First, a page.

On top of that, populations are more diverse and connected than ever before. 100 years ago, if you were an Evangelical Christian living in the middle of Texas, it was not too difficult to limit your exposure to any opposing ideas or ways of life. But today — with the internet, digital TV, social media — you are constantly bombarded not only with contradictory ideas, but people whose very existence clashes with the way you understand your life. It’s impossible to ignore.

This leaves each person with two options: become permanently adaptable and open to new ways of life, or permanently double down and push back.

Fundamentalist beliefs have typically taken greater hold in rural areas and among folks who are less educated. And while the planet has seen an overall increase in wealth and education, that growth has been unequal and spotty. Rural communities are being decimated in most developed countries, and income inequality is becoming a bigger social problem in pretty much every country I’ve ever heard of: from the US to Brazil to Sweden to Russia to China and India.

See, not only is technology infiltrating everyone’s daily lives with conflicting and confrontational messages, but it’s also creating greater wealth for fewer people by leveraging automation and globalization. In short, it takes fewer people to screw in a lightbulb today than ever before. Technology is making it so that more can be accomplished with fewer people, thus delivering greater value and wealth to a smaller and smaller percentage of people who are able to take advantage of it.

The point is that these advances aren’t necessarily benefiting everyone uniformly. Even though we’re all winning, some are winning a lot more than others, and that’s not a pleasant reality to accept.

As humans, we have an abundant need for certainty and for meaning, two things that are harder and harder to find in the sea of sensationalized information we swim through each day. In such a world, it is psychologically enticing to latch onto something which is unquestionable. It brings needed comfort and security in an evermore uncomfortable and insecure world. It gives a person clear purpose and clear meaning. And it divides the world into a simple and digestible dualism: those who believe in what’s “right” and those who do not.

The Way Forward

There are some radical social changes that are likely to happen within our lifetime. Some believe that technology will reach the point where food and health care will be cheaply provided to most of the planet. We do know that everyone will continue to become connected at greater and greater levels, for better or worse. Gender roles are quickly becoming antiquated and dissolving. Global war and violence are at all-time lows. Races are inter-mixing and within a few generations, some scientists say the idea of separate races will become a historical oddity (Spoiler alert: We’ll all look Brazilian.)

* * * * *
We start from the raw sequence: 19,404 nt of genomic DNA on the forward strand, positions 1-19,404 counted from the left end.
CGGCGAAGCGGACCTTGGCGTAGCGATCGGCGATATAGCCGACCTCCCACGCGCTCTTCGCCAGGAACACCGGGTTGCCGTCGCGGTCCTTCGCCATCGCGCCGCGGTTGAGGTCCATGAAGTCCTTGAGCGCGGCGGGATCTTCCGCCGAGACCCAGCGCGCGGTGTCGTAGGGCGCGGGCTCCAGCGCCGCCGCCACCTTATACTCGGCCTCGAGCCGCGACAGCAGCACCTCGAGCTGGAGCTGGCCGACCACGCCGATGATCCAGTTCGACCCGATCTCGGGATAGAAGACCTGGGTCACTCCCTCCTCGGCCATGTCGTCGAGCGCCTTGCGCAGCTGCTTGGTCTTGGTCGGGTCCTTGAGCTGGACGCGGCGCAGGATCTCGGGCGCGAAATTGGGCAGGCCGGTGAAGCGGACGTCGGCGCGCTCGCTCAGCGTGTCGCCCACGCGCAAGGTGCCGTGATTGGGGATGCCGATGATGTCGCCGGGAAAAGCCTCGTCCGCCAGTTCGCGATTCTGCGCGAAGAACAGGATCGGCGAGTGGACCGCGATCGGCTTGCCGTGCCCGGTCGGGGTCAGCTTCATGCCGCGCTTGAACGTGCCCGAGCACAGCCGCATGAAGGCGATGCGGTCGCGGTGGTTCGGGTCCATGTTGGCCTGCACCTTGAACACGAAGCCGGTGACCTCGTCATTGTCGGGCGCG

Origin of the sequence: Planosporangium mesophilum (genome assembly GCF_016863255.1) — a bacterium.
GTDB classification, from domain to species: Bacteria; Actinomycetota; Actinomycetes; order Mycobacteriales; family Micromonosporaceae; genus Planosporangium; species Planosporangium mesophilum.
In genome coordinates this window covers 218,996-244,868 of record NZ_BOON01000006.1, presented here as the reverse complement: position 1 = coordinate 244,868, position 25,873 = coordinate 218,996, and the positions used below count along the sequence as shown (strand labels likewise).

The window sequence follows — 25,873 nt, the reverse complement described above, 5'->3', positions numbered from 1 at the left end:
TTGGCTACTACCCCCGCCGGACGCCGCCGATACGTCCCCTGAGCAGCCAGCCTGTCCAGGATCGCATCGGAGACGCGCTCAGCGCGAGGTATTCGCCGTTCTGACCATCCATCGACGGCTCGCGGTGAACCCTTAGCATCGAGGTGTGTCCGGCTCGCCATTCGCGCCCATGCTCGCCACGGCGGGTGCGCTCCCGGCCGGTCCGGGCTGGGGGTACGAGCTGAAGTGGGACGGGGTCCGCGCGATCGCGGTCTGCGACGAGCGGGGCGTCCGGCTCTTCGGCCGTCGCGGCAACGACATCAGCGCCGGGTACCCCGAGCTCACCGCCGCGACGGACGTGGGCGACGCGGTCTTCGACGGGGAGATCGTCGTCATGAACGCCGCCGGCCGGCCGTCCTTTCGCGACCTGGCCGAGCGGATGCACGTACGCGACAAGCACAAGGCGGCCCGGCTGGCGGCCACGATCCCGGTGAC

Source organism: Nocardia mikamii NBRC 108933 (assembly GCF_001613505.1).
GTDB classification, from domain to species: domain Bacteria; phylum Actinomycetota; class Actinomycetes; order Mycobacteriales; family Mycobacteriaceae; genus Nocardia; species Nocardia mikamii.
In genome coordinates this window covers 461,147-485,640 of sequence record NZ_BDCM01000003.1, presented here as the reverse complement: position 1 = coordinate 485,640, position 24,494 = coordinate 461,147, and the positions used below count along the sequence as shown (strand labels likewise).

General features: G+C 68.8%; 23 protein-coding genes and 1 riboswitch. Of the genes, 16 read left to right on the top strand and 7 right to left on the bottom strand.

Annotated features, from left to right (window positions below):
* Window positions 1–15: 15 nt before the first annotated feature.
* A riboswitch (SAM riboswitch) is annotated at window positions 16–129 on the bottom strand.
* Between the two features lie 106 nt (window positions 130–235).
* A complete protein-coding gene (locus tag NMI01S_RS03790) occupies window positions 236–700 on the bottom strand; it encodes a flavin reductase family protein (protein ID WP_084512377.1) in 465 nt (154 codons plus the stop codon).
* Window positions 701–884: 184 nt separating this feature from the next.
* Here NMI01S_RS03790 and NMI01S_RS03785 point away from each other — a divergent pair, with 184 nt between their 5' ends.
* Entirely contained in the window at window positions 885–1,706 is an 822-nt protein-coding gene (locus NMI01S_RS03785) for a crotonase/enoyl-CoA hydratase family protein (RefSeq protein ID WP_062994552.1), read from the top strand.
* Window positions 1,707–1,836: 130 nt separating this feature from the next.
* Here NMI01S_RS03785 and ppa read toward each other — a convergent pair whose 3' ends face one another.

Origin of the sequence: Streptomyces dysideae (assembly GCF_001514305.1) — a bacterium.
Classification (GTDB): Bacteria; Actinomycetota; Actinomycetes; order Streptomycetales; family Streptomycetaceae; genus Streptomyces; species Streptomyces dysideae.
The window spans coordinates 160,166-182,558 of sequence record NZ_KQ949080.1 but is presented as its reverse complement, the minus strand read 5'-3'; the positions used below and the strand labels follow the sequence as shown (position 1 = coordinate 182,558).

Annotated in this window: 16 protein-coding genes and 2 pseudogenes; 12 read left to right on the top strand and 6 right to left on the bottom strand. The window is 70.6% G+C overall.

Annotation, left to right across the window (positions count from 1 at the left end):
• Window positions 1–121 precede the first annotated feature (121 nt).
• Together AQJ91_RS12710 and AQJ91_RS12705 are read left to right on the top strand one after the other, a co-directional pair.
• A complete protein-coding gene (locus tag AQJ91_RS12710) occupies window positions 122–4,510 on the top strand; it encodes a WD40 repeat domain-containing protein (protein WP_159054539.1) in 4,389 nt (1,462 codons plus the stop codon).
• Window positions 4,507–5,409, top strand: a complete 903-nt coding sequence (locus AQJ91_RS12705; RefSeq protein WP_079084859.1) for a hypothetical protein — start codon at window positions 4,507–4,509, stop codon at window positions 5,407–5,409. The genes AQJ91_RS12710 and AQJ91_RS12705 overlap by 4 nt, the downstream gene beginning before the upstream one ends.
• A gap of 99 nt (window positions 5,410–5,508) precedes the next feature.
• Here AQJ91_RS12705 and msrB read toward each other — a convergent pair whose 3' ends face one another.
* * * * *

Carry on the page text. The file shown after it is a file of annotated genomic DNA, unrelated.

But these advances are happening unevenly, leaving many stranded, jobless, and without clear direction or their own sense of community.

In the 2008 presidential race, president Obama got in trouble for claiming that small-town Americans were “clinging to their guns, religion and xenophobia,” because everything else in their lives had either changed or been taken away over the last few decades. This statement was treated as a “gaff,” and offensive. He quickly apologized.

But he was right. The demographic data shows him to be. And it’s not limited to the US. The technological and economic integration of the planet is inevitable but it is also uneven. There are some who feel they are sacrificing their privacy, their community, and the security of their beliefs, and receiving little to nothing in return. From a psychological perspective, it’s understandable why these people choose to adopt imperturbable beliefs: it’s the only asset they feel they have.

The question is, how large will these reactionary forces grow? And will they eventually dig in enough to do irrevocable damage to a number of governmental systems? We’re already seeing obstruction and sabotage happening in the US. In other places, we see ungodly levels of corruption and often violent clashes between political factions. Israel’s prime minister calls for the invasion of Iran. The Taliban is growing within Pakistan, who has nukes pointed at India. A global clusterfuck could be imminent: the educated, internet-elite versus the rural, fundamentalist zealots.